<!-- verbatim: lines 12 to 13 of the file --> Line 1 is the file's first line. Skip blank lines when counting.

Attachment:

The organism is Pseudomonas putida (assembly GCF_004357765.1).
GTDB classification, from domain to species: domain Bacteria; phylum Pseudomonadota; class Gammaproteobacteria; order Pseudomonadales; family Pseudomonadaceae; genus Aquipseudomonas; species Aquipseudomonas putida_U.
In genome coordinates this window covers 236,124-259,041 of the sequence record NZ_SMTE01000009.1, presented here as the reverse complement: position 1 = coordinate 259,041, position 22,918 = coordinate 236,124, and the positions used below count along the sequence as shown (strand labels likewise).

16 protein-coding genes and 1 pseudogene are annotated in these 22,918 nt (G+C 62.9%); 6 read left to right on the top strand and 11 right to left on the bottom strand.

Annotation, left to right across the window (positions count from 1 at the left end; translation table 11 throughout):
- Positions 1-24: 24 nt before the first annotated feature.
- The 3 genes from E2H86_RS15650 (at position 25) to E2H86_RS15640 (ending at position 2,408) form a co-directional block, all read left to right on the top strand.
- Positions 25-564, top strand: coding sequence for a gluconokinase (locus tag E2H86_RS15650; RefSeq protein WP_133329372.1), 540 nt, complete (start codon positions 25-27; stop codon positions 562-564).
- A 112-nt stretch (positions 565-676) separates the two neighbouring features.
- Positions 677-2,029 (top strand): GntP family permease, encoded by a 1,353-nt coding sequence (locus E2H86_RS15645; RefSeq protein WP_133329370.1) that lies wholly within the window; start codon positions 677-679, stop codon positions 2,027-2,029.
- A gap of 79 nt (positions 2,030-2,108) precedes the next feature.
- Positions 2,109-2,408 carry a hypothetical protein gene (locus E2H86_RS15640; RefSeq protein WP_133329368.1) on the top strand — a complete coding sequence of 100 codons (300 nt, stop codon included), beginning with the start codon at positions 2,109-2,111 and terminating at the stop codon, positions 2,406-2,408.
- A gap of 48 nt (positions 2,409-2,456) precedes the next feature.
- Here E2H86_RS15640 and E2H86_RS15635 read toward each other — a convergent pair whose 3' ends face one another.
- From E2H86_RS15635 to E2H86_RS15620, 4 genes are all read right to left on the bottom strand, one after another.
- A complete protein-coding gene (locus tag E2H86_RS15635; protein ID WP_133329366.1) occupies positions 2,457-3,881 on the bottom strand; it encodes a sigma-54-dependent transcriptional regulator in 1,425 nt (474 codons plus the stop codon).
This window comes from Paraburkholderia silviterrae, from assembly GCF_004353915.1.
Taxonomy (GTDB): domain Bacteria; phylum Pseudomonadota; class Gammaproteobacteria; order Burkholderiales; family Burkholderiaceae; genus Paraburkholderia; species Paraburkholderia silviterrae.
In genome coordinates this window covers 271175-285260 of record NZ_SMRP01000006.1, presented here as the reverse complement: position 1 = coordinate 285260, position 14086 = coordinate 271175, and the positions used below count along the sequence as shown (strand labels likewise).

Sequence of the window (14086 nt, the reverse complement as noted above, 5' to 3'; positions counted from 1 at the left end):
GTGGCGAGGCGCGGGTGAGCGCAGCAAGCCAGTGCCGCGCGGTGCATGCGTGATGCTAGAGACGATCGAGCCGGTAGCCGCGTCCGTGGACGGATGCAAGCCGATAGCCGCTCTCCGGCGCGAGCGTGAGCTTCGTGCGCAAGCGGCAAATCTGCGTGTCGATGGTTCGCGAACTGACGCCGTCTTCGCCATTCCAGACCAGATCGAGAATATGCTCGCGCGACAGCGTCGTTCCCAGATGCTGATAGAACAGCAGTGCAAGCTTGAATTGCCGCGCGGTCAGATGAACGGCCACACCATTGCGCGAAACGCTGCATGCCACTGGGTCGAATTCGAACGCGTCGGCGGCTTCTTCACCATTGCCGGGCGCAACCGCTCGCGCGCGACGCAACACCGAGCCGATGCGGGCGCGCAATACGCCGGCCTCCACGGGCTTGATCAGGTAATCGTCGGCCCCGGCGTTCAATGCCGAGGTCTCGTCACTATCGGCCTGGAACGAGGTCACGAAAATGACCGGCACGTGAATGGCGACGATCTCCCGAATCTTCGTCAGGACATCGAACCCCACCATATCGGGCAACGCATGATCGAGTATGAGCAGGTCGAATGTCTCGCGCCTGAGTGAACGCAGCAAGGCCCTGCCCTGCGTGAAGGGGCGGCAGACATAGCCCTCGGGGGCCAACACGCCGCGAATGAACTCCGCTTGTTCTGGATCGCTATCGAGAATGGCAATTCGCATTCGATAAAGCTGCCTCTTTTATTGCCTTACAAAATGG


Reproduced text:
- Positions 2,109-2,408 carry a hypothetical protein gene (locus E2H86_RS15640; RefSeq protein WP_133329368.1) on the top strand — a complete coding sequence of 100 codons (300 nt, stop codon included), beginning with the start codon at positions 2,109-2,111 and terminating at the stop codon, positions 2,406-2,408.
- A gap of 48 nt (positions 2,409-2,456) precedes the next feature.